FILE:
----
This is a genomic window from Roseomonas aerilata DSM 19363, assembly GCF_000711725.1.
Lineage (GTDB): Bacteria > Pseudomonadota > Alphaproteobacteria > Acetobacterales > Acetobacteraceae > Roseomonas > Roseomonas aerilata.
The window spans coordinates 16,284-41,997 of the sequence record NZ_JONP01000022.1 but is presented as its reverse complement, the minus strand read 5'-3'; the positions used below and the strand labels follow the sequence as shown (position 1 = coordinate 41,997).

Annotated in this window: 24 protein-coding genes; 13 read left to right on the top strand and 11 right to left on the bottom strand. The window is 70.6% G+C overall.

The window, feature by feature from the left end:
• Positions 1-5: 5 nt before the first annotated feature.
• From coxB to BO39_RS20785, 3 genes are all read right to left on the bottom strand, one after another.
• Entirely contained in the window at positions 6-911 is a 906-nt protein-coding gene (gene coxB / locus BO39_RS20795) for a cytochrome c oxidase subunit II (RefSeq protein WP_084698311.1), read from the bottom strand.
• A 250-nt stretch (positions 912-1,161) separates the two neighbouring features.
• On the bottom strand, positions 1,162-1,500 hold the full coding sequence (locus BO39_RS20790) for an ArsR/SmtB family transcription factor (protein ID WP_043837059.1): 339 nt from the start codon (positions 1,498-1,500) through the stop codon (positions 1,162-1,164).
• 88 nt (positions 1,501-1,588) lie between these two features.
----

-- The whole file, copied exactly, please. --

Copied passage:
This is a genomic window from Roseomonas aerilata DSM 19363, assembly GCF_000711725.1.
Lineage (GTDB): Bacteria > Pseudomonadota > Alphaproteobacteria > Acetobacterales > Acetobacteraceae > Roseomonas > Roseomonas aerilata.
The window spans coordinates 16,284-41,997 of the sequence record NZ_JONP01000022.1 but is presented as its reverse complement, the minus strand read 5'-3'; the positions used below and the strand labels follow the sequence as shown (position 1 = coordinate 41,997).

Annotated in this window: 24 protein-coding genes; 13 read left to right on the top strand and 11 right to left on the bottom strand. The window is 70.6% G+C overall.

The window, feature by feature from the left end:
• Positions 1-5: 5 nt before the first annotated feature.
• From coxB to BO39_RS20785, 3 genes are all read right to left on the bottom strand, one after another.
• Entirely contained in the window at positions 6-911 is a 906-nt protein-coding gene (gene coxB / locus BO39_RS20795) for a cytochrome c oxidase subunit II (RefSeq protein WP_084698311.1), read from the bottom strand.
• A 250-nt stretch (positions 912-1,161) separates the two neighbouring features.
• On the bottom strand, positions 1,162-1,500 hold the full coding sequence (locus BO39_RS20790) for an ArsR/SmtB family transcription factor (protein ID WP_043837059.1): 339 nt from the start codon (positions 1,498-1,500) through the stop codon (positions 1,162-1,164).
• 88 nt (positions 1,501-1,588) lie between these two features.